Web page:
Finally saw Wonder Woman last night, and I just wanted to capture some thoughts.

I’ve been reading a lot of comments and responses about this film on Reddit and Facebook before I had a chance to see it. The one that sticks in my mind goes something like “It’s refreshing that she isn’t sexualized, none of the shots of her objectify her or the Amazons. Her thighs jiggle when she lands, there are no gratuitous shots of her cleavage, even the the sex scene is done without treating her as a plaything”. Something like that, I’m probably mashing several quotes into one. Basically I’m seeing many people who find it refreshing that this film was shot with ‘The Female Gaze’.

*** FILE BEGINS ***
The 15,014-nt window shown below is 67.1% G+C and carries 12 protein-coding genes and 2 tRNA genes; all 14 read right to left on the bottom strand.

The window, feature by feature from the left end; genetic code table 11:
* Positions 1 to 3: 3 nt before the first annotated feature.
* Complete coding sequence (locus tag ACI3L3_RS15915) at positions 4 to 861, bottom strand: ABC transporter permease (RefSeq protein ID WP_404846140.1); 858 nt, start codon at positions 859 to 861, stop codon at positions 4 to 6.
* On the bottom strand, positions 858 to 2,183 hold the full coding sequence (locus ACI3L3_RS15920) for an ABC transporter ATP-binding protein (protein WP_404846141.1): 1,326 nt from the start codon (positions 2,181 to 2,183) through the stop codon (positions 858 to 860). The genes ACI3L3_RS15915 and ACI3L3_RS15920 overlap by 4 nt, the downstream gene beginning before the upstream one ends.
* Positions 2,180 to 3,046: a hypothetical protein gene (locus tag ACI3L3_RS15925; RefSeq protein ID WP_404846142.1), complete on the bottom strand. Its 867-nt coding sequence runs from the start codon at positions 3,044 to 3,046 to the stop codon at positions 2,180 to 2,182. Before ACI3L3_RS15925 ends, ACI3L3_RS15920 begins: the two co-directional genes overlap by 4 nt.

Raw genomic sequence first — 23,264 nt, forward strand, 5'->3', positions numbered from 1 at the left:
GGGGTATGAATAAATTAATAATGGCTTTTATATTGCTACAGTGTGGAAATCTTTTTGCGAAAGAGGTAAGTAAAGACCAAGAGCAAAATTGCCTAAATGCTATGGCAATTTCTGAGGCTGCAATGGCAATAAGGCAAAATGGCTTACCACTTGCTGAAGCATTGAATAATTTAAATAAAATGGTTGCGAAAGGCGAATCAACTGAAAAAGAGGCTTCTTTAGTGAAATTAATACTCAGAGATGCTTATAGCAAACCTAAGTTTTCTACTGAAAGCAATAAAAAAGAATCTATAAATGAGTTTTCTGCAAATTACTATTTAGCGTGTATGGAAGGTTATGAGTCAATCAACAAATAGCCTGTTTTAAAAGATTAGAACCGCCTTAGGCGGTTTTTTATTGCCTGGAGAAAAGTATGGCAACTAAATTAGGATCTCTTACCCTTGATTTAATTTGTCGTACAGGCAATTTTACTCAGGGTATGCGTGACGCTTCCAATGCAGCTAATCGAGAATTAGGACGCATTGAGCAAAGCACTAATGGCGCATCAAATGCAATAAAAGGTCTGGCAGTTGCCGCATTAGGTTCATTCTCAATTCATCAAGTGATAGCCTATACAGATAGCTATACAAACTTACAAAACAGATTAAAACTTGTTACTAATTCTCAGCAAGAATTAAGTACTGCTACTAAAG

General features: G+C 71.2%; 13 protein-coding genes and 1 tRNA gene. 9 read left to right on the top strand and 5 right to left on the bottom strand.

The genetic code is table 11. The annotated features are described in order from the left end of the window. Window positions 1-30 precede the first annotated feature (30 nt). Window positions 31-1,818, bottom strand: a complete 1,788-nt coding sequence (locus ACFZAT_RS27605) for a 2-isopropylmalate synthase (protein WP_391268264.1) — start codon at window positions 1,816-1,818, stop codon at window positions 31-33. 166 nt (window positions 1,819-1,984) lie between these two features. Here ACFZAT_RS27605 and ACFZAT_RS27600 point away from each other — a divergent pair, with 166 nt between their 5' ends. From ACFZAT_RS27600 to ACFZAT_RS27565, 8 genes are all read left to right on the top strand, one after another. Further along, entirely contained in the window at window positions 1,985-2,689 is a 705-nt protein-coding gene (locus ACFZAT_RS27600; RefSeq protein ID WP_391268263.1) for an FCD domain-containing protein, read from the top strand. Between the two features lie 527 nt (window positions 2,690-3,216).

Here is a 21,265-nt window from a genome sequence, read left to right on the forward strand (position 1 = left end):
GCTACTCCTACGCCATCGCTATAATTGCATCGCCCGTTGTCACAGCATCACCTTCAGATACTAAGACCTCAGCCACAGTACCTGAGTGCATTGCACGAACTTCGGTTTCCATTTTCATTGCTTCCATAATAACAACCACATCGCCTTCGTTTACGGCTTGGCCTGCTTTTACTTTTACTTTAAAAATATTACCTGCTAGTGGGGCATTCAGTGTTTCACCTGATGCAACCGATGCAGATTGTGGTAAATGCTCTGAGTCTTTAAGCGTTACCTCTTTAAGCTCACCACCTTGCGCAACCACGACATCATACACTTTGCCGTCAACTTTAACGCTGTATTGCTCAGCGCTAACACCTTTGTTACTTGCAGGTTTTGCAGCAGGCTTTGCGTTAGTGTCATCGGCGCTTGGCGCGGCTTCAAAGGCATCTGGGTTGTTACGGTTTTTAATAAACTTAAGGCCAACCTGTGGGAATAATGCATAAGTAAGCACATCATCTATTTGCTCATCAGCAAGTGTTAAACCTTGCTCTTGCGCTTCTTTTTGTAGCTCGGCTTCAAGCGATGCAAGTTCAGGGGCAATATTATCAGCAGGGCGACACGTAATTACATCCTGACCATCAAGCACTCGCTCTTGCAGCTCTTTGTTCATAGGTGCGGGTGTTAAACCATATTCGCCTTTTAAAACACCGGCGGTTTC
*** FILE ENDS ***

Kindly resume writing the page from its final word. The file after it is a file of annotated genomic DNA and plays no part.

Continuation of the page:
So what’s that about? Male Gaze vs Female Gaze(this is something I often turn over in my mind, what it is, how to change it). So, this is a thing that is ingrained in our culture so deep we can’t help but be affected by it. Everything is marketed, displayed, sold, with the male POV in mind. It’s not something people consciously think of, it’s just ‘the way things are’. Watch TV, flip through a magazine, look at anything produced for an audience. Doesn’t matter if it’s a high fancypants studio or some independent creator. Doesn’t even matter the gender of creator/s, because women often don’t even know they are doing it either.